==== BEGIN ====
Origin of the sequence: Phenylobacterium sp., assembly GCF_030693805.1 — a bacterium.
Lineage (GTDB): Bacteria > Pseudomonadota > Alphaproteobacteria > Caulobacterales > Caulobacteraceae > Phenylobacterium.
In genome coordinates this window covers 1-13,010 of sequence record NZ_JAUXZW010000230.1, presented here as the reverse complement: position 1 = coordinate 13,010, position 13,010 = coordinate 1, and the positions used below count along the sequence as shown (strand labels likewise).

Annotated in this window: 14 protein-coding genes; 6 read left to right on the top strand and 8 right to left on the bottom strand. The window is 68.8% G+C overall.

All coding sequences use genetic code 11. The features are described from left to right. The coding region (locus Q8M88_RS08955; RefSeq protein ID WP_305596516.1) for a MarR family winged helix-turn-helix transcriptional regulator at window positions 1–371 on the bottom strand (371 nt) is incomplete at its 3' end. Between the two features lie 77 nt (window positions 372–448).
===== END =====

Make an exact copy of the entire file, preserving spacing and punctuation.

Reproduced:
Origin of the sequence: Phenylobacterium sp., assembly GCF_030693805.1 — a bacterium.
Lineage (GTDB): Bacteria > Pseudomonadota > Alphaproteobacteria > Caulobacterales > Caulobacteraceae > Phenylobacterium.
In genome coordinates this window covers 1-13,010 of sequence record NZ_JAUXZW010000230.1, presented here as the reverse complement: position 1 = coordinate 13,010, position 13,010 = coordinate 1, and the positions used below count along the sequence as shown (strand labels likewise).

Annotated in this window: 14 protein-coding genes; 6 read left to right on the top strand and 8 right to left on the bottom strand. The window is 68.8% G+C overall.

All coding sequences use genetic code 11. The features are described from left to right. The coding region (locus Q8M88_RS08955; RefSeq protein ID WP_305596516.1) for a MarR family winged helix-turn-helix transcriptional regulator at window positions 1–371 on the bottom strand (371 nt) is incomplete at its 3' end. Between the two features lie 77 nt (window positions 372–448).